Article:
The amount of influence that a learner's native language has on the acquisition of a second language is an issue which has received considerable attention in research on second language acquisition. The thesis of this paper is that, within the context of the Interlanguage Hypothesis (Selinker 1972) and the Markedness Differential Hypothesis (Eckman 1977), some important properties of a learner's interlanguage (IL) can be predicted.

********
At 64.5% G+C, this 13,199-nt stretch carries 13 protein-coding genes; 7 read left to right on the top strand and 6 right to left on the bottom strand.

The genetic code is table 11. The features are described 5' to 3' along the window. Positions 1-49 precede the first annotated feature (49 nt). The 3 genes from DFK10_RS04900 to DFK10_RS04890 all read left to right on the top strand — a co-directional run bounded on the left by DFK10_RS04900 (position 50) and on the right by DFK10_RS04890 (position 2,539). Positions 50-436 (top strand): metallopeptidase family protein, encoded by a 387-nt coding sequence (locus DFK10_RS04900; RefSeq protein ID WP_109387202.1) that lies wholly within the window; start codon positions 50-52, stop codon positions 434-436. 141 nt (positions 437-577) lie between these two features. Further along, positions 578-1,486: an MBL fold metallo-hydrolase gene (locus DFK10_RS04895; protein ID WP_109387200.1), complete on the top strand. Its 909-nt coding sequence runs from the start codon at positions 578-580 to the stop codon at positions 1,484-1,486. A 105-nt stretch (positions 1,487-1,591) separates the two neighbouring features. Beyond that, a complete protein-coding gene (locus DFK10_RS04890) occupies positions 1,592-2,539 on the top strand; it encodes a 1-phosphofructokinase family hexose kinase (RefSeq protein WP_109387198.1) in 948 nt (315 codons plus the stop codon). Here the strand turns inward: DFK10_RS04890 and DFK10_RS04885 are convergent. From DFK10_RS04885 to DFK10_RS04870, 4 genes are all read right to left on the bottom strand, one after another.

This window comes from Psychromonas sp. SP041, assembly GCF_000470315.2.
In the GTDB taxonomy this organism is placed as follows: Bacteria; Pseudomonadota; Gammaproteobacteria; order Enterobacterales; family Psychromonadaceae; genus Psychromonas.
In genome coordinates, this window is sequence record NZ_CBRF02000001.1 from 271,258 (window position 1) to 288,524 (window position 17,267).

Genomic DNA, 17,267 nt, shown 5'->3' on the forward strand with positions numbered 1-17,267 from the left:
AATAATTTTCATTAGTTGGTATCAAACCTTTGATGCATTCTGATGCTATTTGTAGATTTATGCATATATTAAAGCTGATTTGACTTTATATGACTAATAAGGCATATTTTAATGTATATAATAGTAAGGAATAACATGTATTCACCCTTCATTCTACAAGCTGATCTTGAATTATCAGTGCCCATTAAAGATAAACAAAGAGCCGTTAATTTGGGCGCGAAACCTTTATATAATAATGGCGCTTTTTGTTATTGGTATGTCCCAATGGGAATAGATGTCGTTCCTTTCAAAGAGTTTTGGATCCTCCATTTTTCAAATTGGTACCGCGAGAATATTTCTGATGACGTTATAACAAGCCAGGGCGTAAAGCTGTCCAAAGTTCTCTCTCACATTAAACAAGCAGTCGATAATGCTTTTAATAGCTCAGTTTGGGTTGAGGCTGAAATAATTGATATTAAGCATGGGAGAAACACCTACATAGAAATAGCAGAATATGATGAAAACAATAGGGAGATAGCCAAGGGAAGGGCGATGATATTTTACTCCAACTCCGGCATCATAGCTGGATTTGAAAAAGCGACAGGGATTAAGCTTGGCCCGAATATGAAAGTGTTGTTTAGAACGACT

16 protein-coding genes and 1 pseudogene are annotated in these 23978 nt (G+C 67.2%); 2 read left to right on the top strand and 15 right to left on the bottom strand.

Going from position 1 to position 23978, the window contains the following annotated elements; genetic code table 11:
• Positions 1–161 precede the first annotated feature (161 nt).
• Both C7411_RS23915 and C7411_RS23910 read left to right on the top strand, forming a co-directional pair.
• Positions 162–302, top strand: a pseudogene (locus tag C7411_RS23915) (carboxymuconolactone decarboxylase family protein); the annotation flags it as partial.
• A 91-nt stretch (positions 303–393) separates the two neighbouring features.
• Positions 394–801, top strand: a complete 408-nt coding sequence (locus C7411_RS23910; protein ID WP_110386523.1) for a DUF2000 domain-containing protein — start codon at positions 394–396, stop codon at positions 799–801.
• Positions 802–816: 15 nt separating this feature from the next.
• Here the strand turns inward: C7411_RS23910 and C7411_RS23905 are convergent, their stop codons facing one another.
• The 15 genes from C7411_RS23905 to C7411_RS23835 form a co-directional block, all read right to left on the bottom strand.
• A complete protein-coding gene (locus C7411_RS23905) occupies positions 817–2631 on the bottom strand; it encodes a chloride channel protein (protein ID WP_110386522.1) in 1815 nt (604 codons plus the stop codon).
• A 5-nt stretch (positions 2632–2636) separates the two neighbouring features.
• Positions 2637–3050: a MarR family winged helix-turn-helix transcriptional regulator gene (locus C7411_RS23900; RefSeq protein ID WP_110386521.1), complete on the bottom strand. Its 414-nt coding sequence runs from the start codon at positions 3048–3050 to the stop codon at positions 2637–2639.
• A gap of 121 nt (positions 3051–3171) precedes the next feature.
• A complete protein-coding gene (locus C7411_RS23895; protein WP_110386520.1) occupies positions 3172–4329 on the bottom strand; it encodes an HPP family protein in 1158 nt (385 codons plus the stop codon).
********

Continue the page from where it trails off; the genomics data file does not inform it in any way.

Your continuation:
More specifically, it is shown that speakers of Cantonese and Japanese internalize different IL rules in attempting to deal with English word-final voice contrasts. Whereas speakers of Cantonese devoice word-final obstruents in the target language, Japanese speakers insert a word-final schwa after the voiced obstruent. However, each of these rules can be correlated with facts about the phonology of the native language, supporting the conclusion that some important aspects of ILs can be predicted on the basis of a comparison of the native and target languages.